Epigenetic Autism Research
Epigenetics studies the links between environmental factors and genetic triggers. Explore recent research addressing autism and epigenetics.
Association between HSV-2 infection and serum anti-rat brain antibodies in patients with autism. [Article in Spanish]
Mora M, Quintero L, Cardenas R, Suárez-Roca H, Zavala M, Montiel N.
Invest Clin. 2009 Sep;50(3):315-26.
This study determines the co-existence of antibodies against nerve tissue and viruses with neurothophic competence (HSV-1/2, Epstein-Barr-EBV, cytomegalovirus, measles and rubella) in serum of 40 autistic children and 40 non-autistic children. The authors find that the proportion of children with positive levels for anti-HSV IgM antibodies (indicative of acute infection) is significantly greater in autistic children (65%) than in non-autistic children (17.5%), suggesting that autoimmunity against encephalic structures elicited by HSV infections could be involved in autism.
Association of family history of autoimmune diseases and autism spectrum disorders.
Atladóttir HO, Pedersen MG, Thorsen P, Mortensen PB, Deleuran B, Eaton WW, Parner ET.
Pediatrics. 2009 Aug;124(2):687-94. [Epub 2009 Jul 5.]
The authors investigate the association between family history of autoimmune diseases and autism spectrum disorders (ASDs)/infantile autism. They are the first to find a significant association between maternal history of celiac disease and ASDs. They also confirm the associations regarding family history of type 1 diabetes and infantile autism and maternal history of rheumatoid arthritis and ASDs that have each been observed in previous studies. They authors conclude that these associations between familial autoimmunity and ASDs/infantile autism are probably attributable to a combination of a common genetic background and a possible prenatal antibody exposure or alteration in fetal environment during pregnancy.
Autism spectrum disorders, maternal characteristics and obstetric complications among singletons born in Alberta, Canada.
Burstyn I, Sithole F, Zwaigenbaum L.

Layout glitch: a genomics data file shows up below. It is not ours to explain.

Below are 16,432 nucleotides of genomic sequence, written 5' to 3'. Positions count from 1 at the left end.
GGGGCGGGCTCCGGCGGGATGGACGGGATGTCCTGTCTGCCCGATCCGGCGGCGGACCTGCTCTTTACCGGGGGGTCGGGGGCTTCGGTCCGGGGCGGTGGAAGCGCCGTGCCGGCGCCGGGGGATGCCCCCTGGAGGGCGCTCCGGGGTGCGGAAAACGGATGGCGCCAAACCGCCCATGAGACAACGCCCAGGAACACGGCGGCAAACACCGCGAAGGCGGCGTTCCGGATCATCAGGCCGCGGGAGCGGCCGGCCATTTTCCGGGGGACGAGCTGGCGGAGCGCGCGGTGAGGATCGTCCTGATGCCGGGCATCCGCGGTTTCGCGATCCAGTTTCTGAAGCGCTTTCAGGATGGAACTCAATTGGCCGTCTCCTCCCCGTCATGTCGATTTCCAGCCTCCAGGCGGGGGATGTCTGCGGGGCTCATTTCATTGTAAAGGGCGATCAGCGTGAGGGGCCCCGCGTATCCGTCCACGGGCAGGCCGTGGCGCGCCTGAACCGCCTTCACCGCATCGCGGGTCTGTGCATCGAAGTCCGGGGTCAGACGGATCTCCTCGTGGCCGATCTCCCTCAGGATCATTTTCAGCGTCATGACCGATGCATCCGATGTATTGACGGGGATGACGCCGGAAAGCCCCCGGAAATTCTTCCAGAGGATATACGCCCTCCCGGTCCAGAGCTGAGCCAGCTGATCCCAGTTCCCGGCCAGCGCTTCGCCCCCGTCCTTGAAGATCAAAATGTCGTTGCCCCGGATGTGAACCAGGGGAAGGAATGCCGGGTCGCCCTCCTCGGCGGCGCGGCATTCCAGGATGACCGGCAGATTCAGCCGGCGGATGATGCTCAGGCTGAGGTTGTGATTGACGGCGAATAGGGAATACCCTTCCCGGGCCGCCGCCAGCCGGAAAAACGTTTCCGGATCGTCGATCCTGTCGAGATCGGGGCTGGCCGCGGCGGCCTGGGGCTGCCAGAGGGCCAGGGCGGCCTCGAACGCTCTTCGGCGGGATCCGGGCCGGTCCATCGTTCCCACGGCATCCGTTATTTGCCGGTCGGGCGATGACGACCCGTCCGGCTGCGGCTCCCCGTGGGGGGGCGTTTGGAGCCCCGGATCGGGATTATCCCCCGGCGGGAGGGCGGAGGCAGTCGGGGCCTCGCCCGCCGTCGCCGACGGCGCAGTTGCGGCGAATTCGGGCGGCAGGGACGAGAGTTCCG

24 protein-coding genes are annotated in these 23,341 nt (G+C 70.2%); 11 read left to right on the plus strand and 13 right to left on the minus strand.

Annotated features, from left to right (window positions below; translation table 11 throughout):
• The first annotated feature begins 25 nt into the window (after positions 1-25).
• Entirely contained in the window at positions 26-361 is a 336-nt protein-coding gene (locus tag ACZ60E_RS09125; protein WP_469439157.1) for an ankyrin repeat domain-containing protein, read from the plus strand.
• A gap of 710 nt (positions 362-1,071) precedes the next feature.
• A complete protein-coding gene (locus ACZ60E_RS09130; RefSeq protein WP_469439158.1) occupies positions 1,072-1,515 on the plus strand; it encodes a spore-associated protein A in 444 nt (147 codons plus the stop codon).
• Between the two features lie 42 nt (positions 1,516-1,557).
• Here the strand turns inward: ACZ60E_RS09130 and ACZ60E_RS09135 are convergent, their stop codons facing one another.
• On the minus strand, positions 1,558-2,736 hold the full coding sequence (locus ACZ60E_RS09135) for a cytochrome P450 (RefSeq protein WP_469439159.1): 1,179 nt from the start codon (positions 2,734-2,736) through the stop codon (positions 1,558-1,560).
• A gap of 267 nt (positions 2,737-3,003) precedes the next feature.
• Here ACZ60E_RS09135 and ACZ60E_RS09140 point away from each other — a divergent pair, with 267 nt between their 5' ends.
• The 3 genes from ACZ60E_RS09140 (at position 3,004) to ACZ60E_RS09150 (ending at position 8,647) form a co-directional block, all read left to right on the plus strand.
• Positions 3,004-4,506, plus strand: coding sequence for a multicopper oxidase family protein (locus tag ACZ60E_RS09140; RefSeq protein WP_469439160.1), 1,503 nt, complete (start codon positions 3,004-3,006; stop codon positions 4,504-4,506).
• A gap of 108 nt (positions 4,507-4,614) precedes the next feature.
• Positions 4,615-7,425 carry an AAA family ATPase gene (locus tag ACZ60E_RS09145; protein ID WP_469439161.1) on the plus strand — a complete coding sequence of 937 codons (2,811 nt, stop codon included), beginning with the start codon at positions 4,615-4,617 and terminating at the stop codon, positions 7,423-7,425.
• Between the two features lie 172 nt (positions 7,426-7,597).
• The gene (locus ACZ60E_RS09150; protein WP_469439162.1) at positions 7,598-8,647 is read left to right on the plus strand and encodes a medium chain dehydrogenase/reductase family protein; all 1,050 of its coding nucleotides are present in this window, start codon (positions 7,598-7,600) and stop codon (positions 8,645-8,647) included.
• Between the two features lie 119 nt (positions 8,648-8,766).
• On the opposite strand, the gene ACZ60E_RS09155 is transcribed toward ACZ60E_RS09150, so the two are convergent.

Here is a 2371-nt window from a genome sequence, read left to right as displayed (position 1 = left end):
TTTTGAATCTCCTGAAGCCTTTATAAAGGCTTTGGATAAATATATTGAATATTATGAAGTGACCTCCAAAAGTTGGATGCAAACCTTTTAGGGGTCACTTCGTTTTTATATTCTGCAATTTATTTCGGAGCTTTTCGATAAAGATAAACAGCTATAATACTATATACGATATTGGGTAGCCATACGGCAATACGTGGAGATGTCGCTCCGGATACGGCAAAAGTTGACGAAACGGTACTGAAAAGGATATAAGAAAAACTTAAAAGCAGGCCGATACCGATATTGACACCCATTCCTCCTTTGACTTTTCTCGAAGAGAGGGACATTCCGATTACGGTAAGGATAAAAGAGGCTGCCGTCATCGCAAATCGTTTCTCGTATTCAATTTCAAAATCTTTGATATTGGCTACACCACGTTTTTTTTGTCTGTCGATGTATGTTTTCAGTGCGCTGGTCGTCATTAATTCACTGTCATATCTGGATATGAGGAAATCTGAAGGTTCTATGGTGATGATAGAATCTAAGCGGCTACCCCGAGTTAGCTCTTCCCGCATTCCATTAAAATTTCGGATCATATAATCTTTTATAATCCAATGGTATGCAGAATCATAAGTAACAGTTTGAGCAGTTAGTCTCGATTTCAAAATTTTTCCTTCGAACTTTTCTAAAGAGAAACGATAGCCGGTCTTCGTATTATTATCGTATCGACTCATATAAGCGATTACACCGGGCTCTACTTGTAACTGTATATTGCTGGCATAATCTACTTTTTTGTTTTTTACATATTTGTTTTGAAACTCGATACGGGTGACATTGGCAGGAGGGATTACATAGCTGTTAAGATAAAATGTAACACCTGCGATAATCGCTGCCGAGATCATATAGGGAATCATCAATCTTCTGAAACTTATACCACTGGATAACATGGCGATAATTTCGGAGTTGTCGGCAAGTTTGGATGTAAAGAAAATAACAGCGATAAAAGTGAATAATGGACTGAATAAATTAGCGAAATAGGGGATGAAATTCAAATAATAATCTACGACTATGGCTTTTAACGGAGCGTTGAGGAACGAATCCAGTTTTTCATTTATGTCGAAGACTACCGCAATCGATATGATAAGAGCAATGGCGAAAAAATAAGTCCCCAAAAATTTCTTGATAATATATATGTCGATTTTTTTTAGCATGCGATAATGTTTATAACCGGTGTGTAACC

Chronic Dis Can. 2010 Sep;30(4):125-34.
The authors seek to determine whether certain maternal characteristics and obstetric complications are associated with increased risk of autism spectrum disorders (ASD) in children. The authors find that revalence and incidence of ASD in Alberta (their study population) are in line with those reported elsewhere and suggest recent increases in rate of diagnosis and/or incidence. They also find that relative risk modeling indicates that the risk of ASD is elevated among children of older mothers, as well as those who experience specific pregnancy and birth complications. The authors conclude that certain maternal characteristics and obstetric complications are associated with ASD in children.
Ockham's Razor and autism: the case for developmental neurotoxins contributing to a disease of neurodevelopment.
Neurotoxicology. 2009 May;30(3):331-7. [Epub 2009 Mar 21.]
This report documents that within the state with the highest rate of autism spectrum disorders, the rate is higher for schools near EPA Superfund sites. The author concludes that the reasons for the rise in diagnoses likely involve genetically predisposed individuals being exposed to various environmental triggers at higher rates than in past generations.
Parental autoimmune diseases associated with autism spectrum disorders in offspring.
Keil A, Daniels JL, Forssen U, Hultman C, Cnattingius S, Söderberg KC, Feychting M, Sparen P.
Epidemiology. 2010 Nov;21(6):805-8.
The authors explore associations between parental autoimmune disorders and children's diagnosis of autism. They find that, for both parents, rheumatic fever is associated with autism spectrum disorders and that several maternal autoimmune diseases are also correlated with autism. These data support previously reported associations between parental autoimmune disorders and autism spectrum disorders. The authors conclude that parental autoimmune disorders may represent a critical pathway that warrants more detailed investigation.
The Role of Prenatal, Obstetric and Neonatal Factors in the Development of Autism.
Dodds L, Fell DB, Shea S, Armson BA, Allen AC, Bryson S.
J Autism Dev Disord. 2010 Oct 5. [Epub ahead of print.]
This study of 129,733 children finds that, among children with low genetic susceptibility, some maternal and obstetric factors may have an independent role in autism etiology-whereas among genetically susceptible children, these factors appear to play a lesser role.